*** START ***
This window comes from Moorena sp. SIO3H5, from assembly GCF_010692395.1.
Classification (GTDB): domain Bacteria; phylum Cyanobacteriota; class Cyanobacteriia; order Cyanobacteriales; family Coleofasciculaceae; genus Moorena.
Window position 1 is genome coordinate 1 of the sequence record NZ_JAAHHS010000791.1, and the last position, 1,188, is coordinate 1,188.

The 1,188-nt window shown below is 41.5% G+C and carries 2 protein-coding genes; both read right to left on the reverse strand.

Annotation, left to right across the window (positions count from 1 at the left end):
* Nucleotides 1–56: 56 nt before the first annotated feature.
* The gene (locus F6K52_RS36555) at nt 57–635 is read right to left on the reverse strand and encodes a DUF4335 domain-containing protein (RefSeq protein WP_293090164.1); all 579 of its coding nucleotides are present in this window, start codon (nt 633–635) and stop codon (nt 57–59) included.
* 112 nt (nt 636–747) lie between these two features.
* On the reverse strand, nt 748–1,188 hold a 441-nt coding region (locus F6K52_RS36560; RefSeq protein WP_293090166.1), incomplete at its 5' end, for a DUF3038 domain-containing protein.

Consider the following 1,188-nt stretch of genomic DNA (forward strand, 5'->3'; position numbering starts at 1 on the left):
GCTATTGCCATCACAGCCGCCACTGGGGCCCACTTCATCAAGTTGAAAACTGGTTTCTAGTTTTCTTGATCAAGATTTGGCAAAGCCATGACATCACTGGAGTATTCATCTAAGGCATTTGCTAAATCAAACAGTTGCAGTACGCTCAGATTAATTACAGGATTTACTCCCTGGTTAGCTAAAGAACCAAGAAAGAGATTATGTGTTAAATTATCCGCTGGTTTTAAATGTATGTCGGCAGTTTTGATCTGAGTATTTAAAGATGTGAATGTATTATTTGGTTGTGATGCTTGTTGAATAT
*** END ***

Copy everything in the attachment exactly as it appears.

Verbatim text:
This window comes from Moorena sp. SIO3H5, from assembly GCF_010692395.1.
Classification (GTDB): domain Bacteria; phylum Cyanobacteriota; class Cyanobacteriia; order Cyanobacteriales; family Coleofasciculaceae; genus Moorena.
Window position 1 is genome coordinate 1 of the sequence record NZ_JAAHHS010000791.1, and the last position, 1,188, is coordinate 1,188.

The 1,188-nt window shown below is 41.5% G+C and carries 2 protein-coding genes; both read right to left on the reverse strand.

Annotation, left to right across the window (positions count from 1 at the left end):
* Nucleotides 1–56: 56 nt before the first annotated feature.
* The gene (locus F6K52_RS36555) at nt 57–635 is read right to left on the reverse strand and encodes a DUF4335 domain-containing protein (RefSeq protein WP_293090164.1); all 579 of its coding nucleotides are present in this window, start codon (nt 633–635) and stop codon (nt 57–59) included.
* 112 nt (nt 636–747) lie between these two features.
* On the reverse strand, nt 748–1,188 hold a 441-nt coding region (locus F6K52_RS36560; RefSeq protein WP_293090166.1), incomplete at its 5' end, for a DUF3038 domain-containing protein.

Consider the following 1,188-nt stretch of genomic DNA (forward strand, 5'->3'; position numbering starts at 1 on the left):
GCTATTGCCATCACAGCCGCCACTGGGGCCCACTTCATCAAGTTGAAAACTGGTTTCTAGTTTTCTTGATCAAGATTTGGCAAAGCCATGACATCACTGGAGTATTCATCTAAGGCATTTGCTAAATCAAACAGTTGCAGTACGCTCAGATTAATTACAGGATTTACTCCCTGGTTAGCTAAAGAACCAAGAAAGAGATTATGTGTTAAATTATCCGCTGGTTTTAAATGTATGTCGGCAGTTTTGATCTGAGTATTTAAAGATGTGAATGTATTATTTGGTTGTGATGCTTGTTGAATAT